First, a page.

According to the invention it has been found to be efficient to advance the glass fibres in the form of a bundle and to introduce and pass them through a gathering means wherein the cross section perpendicular to the advancing direction of the fibres is gradually varied so that the glass fibres may be gradually allowed to change their mutual positions in order to evenly disperse the liquid composition into the glass fibres in the shortest possible time. Said means is, for example, has an inlet opening in the form of a slit having a large width and small height, an outlet opening in a circular or square form and, intermediate walls between both openings gradually varied so as to connect both openings by smooth surfaces. It has been found that the liquid composition can be more quickly and evenly dispersed into the glass fibres when said means is used. Before it is introduced into said means, the bundle is provided with the liquid composition which is ejected from a nozzle swinging in the direction of the bundle. The bundle is then passed through the means so as to gather the bundle into a circular or square cross section.

Initially attempts were made to introduce the liquid composition containing glass fibres immediately into the tube having a desired cross section, of the finished articles. However, when the glass fibres are introduced into the narrow passage, and the liquid composition contained in the glass fibres is foamed in the passage, the composition becomes highly viscous, and tends to adhere to inner walls thereby giving a flaw to a surface of the obtained article.

According to the invention, therefore, a passage constructed by a plurality of belt conveyers, is employed. As the result, a good shaped article can be obtained. The process of the invention comprises therefore, continuously advancing a multiplicity of continuous glass fibres in parallel relationship, providing the glass fibres with a liquid composition, introducing the glass fibres into a passage constructed by at least three conveyer belts facing one another, and transferring the glass fibres together with the conveyer belts, thereby allowing the liquid composition to harden and foam while the composition is advancing together with the conveyor belts. According to above process, a shaped article can be obtained which has smooth surfaces and a cross section corresponding to the cross section confined by the conveyor belts.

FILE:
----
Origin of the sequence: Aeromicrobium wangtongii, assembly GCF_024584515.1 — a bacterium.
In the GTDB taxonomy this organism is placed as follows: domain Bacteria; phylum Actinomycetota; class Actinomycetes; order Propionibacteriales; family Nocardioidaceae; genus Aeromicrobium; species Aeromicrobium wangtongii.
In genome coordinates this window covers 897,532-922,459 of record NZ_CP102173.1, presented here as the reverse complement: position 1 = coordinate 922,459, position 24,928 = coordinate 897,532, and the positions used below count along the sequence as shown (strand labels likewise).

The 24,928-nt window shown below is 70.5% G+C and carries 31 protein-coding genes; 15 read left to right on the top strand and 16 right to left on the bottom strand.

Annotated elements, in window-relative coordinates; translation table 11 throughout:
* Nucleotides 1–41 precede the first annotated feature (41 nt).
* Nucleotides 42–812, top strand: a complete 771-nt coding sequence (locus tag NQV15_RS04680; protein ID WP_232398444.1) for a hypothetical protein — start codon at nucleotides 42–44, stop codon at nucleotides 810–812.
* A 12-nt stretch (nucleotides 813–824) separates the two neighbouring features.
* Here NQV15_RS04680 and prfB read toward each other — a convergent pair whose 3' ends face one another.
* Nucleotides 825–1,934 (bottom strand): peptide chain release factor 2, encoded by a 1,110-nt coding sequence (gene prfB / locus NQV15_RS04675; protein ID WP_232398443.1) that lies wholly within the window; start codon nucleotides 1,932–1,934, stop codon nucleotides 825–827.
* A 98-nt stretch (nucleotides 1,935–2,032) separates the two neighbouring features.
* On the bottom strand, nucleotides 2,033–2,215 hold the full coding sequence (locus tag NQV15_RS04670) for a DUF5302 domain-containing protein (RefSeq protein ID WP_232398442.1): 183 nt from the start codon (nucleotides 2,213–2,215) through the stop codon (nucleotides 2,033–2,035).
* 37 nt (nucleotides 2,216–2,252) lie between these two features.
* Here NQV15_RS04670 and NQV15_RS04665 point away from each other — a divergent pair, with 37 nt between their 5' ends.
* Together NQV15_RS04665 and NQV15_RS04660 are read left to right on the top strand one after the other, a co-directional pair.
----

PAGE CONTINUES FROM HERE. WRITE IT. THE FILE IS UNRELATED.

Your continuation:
Thus, according to the present invention there is provided a process for the continuous preparation of a shaped article of a foamed resin reinforced by glass fibres which comprises advancing a multiplicity of continuous fibres in parallel relationship to each other, impregnating the fibres with foamable liquid which is at first in a liquid state and therefore hardened into a thermosetting resin in a relatively short time, advancing the fibres into a passage for molding which is constructed from at least three endless belts facing one another in parallel relationship, wherein the liquid is foamed and hardened to give a porous shaped article having a cross section corresponding to the cross section enclosed by the endless belts.

BRIEF DESCRIPTION OF THE DRAWINGS

FIG. 1 is an askance view, partly cut away, of one embodiment of the invention.

FIG. 2 is an askance view, partly cut away, of another embodiment of the invention, wherein a rectangular tube is further added to the embodiment shown in FIG. 1.

FIG. 3 is an askance view, partly cut away, of another example of the process, wherein a number of rolls are mounted on inner walls of the rectangular tube shown in FIG. 2.

FIG. 4 is an askance view, partly cut away, of another embodiment of the invention, wherein a number of rolls arranged in parallel crosses are provided in lieu of the rectangular tube shown in FIG. 2, to support the endless belts.

FIG. 5 is an askance view of an embodiment of the invention for impregnating evenly and quickly a multiplicity of continuous fibres with the foamable liquid.

FIG. 6 is a cross-sectional view of another means used for even and quick impregnation of a multiplicity of continuous fibres with the foamable liquid.

FIGS. 7 and 8 are askance views of means for impregnating evenly and quickly a multiplicity of continuous fibres with the foamable liquid.

FIG. 9 is an askance view of a preferred embodiment of the invention wherein a step for impregnating continuous fibres with the foamable liquid is combined with a step for molding the resulting impregnated fibres.

FIGS. 10 and 11 are other embodiments, partly cut away, of the invention.

FIG. 12 is a sectional view, taken along the direction of advancement of the continuous fibres, of another specific embodiment in the invention.

FIG. 13 (b) is an askance view of an endless belt, partly cut away, used in the invention, and FIG. 13 (a) is an askance view of a portion of an obtained article when the endless belt as shown in FIG. 13 (b) is used.

FIG. 14 is an askance view of an inner wall of the rectangular tube used in the process and apparatus shown in FIG. 3 and partly cut away, and shows the manner of mounting rotating rolls on the inner surface of the tube.

FIG. 15 is an askance view of the rectangular tube provided with flat bearings instead of the rolls shown in FIG. 14, and which shows the manner of providing the tube wall with the flat bearings.

FIG. 16 is an askance view of an obtained article, partly cut away, which shows the manner of applying pervious sheet materials to the article for improving surface property of the article.

DETAILED DESCRIPTION